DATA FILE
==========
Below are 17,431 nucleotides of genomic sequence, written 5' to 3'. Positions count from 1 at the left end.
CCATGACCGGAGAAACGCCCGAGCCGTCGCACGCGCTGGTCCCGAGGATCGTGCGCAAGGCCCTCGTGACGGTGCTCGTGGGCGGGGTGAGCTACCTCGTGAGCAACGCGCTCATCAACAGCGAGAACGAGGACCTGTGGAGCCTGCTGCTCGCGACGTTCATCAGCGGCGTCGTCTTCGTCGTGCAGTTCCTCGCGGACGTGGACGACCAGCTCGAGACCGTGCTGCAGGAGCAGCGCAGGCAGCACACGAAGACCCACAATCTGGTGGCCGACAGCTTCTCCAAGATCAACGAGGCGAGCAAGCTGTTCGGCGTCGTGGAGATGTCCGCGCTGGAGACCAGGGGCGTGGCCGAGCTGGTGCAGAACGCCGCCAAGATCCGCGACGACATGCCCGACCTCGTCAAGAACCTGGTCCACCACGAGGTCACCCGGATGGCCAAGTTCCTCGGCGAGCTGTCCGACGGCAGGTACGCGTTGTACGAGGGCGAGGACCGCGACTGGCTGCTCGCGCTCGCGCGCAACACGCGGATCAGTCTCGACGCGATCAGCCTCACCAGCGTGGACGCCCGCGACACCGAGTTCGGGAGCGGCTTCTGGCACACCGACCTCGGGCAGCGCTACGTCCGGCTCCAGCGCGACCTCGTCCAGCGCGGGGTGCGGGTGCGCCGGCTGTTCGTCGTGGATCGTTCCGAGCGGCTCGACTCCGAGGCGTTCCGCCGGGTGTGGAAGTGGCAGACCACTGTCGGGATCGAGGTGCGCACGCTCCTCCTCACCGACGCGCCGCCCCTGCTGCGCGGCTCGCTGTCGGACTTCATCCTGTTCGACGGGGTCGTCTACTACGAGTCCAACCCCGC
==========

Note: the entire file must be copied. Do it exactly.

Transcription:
Below are 17,431 nucleotides of genomic sequence, written 5' to 3'. Positions count from 1 at the left end.
CCATGACCGGAGAAACGCCCGAGCCGTCGCACGCGCTGGTCCCGAGGATCGTGCGCAAGGCCCTCGTGACGGTGCTCGTGGGCGGGGTGAGCTACCTCGTGAGCAACGCGCTCATCAACAGCGAGAACGAGGACCTGTGGAGCCTGCTGCTCGCGACGTTCATCAGCGGCGTCGTCTTCGTCGTGCAGTTCCTCGCGGACGTGGACGACCAGCTCGAGACCGTGCTGCAGGAGCAGCGCAGGCAGCACACGAAGACCCACAATCTGGTGGCCGACAGCTTCTCCAAGATCAACGAGGCGAGCAAGCTGTTCGGCGTCGTGGAGATGTCCGCGCTGGAGACCAGGGGCGTGGCCGAGCTGGTGCAGAACGCCGCCAAGATCCGCGACGACATGCCCGACCTCGTCAAGAACCTGGTCCACCACGAGGTCACCCGGATGGCCAAGTTCCTCGGCGAGCTGTCCGACGGCAGGTACGCGTTGTACGAGGGCGAGGACCGCGACTGGCTGCTCGCGCTCGCGCGCAACACGCGGATCAGTCTCGACGCGATCAGCCTCACCAGCGTGGACGCCCGCGACACCGAGTTCGGGAGCGGCTTCTGGCACACCGACCTCGGGCAGCGCTACGTCCGGCTCCAGCGCGACCTCGTCCAGCGCGGGGTGCGGGTGCGCCGGCTGTTCGTCGTGGATCGTTCCGAGCGGCTCGACTCCGAGGCGTTCCGCCGGGTGTGGAAGTGGCAGACCACTGTCGGGATCGAGGTGCGCACGCTCCTCCTCACCGACGCGCCGCCCCTGCTGCGCGGCTCGCTGTCGGACTTCATCCTGTTCGACGGGGTCGTCTACTACGAGTCCAACCCCGC